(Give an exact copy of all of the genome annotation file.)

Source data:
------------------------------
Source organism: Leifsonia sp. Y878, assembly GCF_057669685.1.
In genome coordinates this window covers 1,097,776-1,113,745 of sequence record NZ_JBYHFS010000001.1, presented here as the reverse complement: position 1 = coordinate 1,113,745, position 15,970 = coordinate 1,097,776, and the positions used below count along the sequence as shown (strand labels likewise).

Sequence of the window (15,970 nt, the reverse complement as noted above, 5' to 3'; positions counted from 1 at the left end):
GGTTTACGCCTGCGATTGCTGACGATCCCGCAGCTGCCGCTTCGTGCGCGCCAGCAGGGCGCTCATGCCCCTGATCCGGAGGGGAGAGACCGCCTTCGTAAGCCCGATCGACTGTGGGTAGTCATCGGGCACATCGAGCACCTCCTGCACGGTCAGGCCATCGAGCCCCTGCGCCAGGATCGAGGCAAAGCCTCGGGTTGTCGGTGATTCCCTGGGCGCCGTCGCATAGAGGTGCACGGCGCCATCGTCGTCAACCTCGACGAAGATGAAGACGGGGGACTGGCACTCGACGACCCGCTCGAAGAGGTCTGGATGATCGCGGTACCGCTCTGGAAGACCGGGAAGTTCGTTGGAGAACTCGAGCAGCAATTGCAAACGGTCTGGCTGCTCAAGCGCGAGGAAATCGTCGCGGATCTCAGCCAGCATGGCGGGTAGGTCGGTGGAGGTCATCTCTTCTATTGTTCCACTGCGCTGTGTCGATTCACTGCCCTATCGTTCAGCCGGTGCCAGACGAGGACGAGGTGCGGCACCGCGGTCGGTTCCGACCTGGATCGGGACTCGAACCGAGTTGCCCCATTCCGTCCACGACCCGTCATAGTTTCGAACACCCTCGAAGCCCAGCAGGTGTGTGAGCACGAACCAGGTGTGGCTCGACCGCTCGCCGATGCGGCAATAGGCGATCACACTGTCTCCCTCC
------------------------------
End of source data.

Source organism: Leifsonia sp. Y878, assembly GCF_057669685.1.
In genome coordinates this window covers 1,097,776-1,113,745 of sequence record NZ_JBYHFS010000001.1, presented here as the reverse complement: position 1 = coordinate 1,113,745, position 15,970 = coordinate 1,097,776, and the positions used below count along the sequence as shown (strand labels likewise).

Sequence of the window (15,970 nt, the reverse complement as noted above, 5' to 3'; positions counted from 1 at the left end):
GGTTTACGCCTGCGATTGCTGACGATCCCGCAGCTGCCGCTTCGTGCGCGCCAGCAGGGCGCTCATGCCCCTGATCCGGAGGGGAGAGACCGCCTTCGTAAGCCCGATCGACTGTGGGTAGTCATCGGGCACATCGAGCACCTCCTGCACGGTCAGGCCATCGAGCCCCTGCGCCAGGATCGAGGCAAAGCCTCGGGTTGTCGGTGATTCCCTGGGCGCCGTCGCATAGAGGTGCACGGCGCCATCGTCGTCAACCTCGACGAAGATGAAGACGGGGGACTGGCACTCGACGACCCGCTCGAAGAGGTCTGGATGATCGCGGTACCGCTCTGGAAGACCGGGAAGTTCGTTGGAGAACTCGAGCAGCAATTGCAAACGGTCTGGCTGCTCAAGCGCGAGGAAATCGTCGCGGATCTCAGCCAGCATGGCGGGTAGGTCGGTGGAGGTCATCTCTTCTATTGTTCCACTGCGCTGTGTCGATTCACTGCCCTATCGTTCAGCCGGTGCCAGACGAGGACGAGGTGCGGCACCGCGGTCGGTTCCGACCTGGATCGGGACTCGAACCGAGTTGCCCCATTCCGTCCACGACCCGTCATAGTTTCGAACACCCTCGAAGCCCAGCAGGTGTGTGAGCACGAACCAGGTGTGGCTCGACCGCTCGCCGATGCGGCAATAGGCGATCACACTGTCTCCCTCC